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How rare are November tornado outbreaks?


Gina Ressler
Meteorologist

Wednesday, November 20, 2013, 12:10 PM -

The clean-up continues across the U.S. Midwest and Ohio Valley in the wake of Sunday’s deadly tornado outbreak. Damage surveys are still ongoing, but as of Tuesday afternoon, around 49 tornadoes have been confirmed.

VIOLENT TORNADOES RIP ACROSS U.S. MIDWEST

Two of Sunday’s tornadoes have been given preliminary ratings of EF-4 on the Enhanced Fujita Scale -- one in Washington, Illinois and the other in New Minden, Illinois.  These tornadoes are the strongest November tornadoes on record in the state of Illinois. Prior to Sunday, the strongest November tornado recorded in Illinois was a F-3 (Nov. 15, 1988).

The tornado that ripped across Washington, Illinois had a path length of nearly 75 km, with peak winds reaching 300 km/h. Hundreds of homes were destroyed as a result.

According to the National Weather Service in Chicago, since 1986, 194 tornado warnings have issued in Illinois in the month of November.  Of those, 101 (or 52%) were issued during Sunday’s outbreak.

In Indiana, preliminary NWS surveys have confirmed 26 tornadoes from Sunday’s outbreak -- the third-highest number of tornadoes in one day in state history.

RARE HIGH RISK ISSUED BY SPC

Ahead of the outbreak, NOAA’s Storm Prediction Center issued a rare High Risk in their Day 1 severe weather outlook.  High Risk outlooks are reserved for when a significant severe weather outbreak is expected, and typically only issued a few days per year. Only two other Day 1 High Risks have been issued in the month of November since 1998. Note how much farther south the previous High Risk areas are compared to Sunday’s. 

(NOAA/NWS/SPC)

(NOAA/NWS/SPC)

NOAA’s Storm Prediction Center logged an incredible 85 preliminary tornado reports from Sunday’s outbreak, making it the most active tornado day of 2013. Still, the outbreak was well-forecast by the SPC.

SPC severe weather outlook with preliminary storm reports (NOAA/NWS SPC)

SPC severe weather outlook with preliminary storm reports (NOAA/NWS SPC)

In Chicago, the NFL drew criticism from meteorologists for not postponing the Bears-Ravens football game, despite the high confidence in severe weather. The outdoor game went on as scheduled, even after reports were coming in of severe storms to the southwest. Fans were eventually evacuated from their seats after the NWS issued a severe thunderstorm warning specifically mentioning the threat to the stadium.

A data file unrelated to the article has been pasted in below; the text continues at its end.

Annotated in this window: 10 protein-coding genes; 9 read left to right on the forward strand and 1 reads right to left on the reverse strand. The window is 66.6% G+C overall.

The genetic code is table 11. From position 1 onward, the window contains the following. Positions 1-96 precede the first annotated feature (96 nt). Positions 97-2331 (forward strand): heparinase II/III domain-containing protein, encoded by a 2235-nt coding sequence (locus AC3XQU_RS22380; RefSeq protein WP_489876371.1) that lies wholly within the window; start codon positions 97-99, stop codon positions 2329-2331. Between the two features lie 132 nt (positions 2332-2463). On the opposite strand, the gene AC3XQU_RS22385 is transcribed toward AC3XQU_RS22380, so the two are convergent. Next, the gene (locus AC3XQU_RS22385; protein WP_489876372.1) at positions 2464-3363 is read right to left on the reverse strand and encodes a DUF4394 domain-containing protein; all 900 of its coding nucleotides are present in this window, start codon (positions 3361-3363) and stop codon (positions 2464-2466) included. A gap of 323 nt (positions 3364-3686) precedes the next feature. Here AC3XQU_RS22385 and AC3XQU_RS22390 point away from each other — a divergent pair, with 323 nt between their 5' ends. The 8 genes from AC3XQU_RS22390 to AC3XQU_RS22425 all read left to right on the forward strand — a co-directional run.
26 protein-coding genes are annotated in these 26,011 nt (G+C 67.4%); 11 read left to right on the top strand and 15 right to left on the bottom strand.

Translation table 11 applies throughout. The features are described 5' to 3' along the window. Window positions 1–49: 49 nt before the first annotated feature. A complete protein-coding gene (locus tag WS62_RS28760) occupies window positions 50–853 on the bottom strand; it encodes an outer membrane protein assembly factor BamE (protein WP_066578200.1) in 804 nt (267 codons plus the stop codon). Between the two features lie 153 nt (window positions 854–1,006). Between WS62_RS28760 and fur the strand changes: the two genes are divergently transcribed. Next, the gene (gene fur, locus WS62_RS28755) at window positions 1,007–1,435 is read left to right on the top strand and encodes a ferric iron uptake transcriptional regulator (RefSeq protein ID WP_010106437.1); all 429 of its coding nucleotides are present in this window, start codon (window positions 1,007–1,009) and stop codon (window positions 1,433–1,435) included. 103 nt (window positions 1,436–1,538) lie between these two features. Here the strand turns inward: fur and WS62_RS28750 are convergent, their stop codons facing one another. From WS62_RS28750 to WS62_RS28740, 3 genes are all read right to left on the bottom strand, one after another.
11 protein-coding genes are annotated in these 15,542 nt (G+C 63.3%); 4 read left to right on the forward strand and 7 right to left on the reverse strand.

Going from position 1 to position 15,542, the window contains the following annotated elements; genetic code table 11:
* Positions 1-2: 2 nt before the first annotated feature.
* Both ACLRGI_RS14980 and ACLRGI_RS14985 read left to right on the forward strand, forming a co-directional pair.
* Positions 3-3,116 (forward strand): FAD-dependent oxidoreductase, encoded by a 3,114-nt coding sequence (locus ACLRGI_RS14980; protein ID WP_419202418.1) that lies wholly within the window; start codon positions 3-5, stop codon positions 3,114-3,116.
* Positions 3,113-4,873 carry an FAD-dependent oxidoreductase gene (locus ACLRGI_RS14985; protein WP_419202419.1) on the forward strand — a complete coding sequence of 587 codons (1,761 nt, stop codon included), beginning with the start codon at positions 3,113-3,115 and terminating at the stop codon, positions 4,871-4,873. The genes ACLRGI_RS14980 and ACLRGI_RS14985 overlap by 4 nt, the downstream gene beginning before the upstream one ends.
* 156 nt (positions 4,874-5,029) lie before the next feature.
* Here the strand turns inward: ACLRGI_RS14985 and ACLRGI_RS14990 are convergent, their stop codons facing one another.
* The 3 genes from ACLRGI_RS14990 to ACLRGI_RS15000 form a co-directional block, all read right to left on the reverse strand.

Warning text from NWS Chicago

Warning text from NWS Chicago

The game resumed after a two-hour delay. Several tornadoes have been confirmed just south of the city of Chicago.

(NWS Chicago)

(NWS Chicago)

HOW RARE ARE TORNADO OUTBREAKS?

In the wake of Sunday’s severe weather, many are asking how rare November tornado outbreaks are. The short answer is - they’re rare, but not unheard of, especially in the southern states.

Dangerous tornadoes can occur during any month of the year in the US. Each region has a peak season, with May and June being the most active across the traditional Tornado Alley areas. The upper Midwest and Ohio Valley can see strong tornadoes into late summer (as can many parts of Canada).  

To get tornadoes, you need instability (usually driven by warm, humid air from the south), and strong wind shear (driven by the jet stream). Therefore, peak tornado season shifts along with these two ingredients. As the jet stream rides farther north in the summer, so does the tornado potential. During the winter, the jet stream pushes back south.

(NOAA/NCDC)

(NOAA/NCDC)

While much of the U.S. sees a gradual decline in tornado frequency in the fall and winter, the southern Gulf States actually experience a slight increase in frequency. This is sometimes referred to as the “secondary tornado season”.

(NOAA/NSSL)

(NOAA/NSSL)

So while November outbreaks aren't unheard of in the Gulf States, they’re rare in the upper Midwest. The states of Illinois, Indiana, and Ohio average only one tornado per year in the month of November.

Sunday’s outbreak was driven by a surge of warm humid air, an incredibly strong jet stream aloft, and a rapidly strengthening low pressure system at the surface.  


SEE ALSO: Major damage in 12 states following U.S. tornado outbreak

WHAT ABOUT CANADA?

The same system that affected the US Midwest also brought severe weather to southern Ontario Sunday night, although to a much lesser extent. By the time the storms tracked in from Michigan, the biggest impacts were wind and rain. No tornado watches or warnings were issued in Canada. (And no reports have been received either.)

November tornado outbreaks are virtually unheard of in Canada. However, an isolated tornado is possible, as evidenced by the Hamilton tornado of Nov 9, 2005.  This tornado was only the third to occur in Canada later than November 9 since record-keeping began in the early 1900s. (The other two Ontario tornadoes occurred in Leamington on Nov. 29, 1919 and Exeter on Dec. 12, 1946.)

US TORNADO SEASON IS WINDING DOWN

Despite Sunday’s outbreak and the devastating tornadoes that occurred this spring in Tornado Alley, the 2013 tornado season is still running below average in the US. The preliminary total number of tornadoes is 903, as of November 18.  The average for this time of year is 1424.

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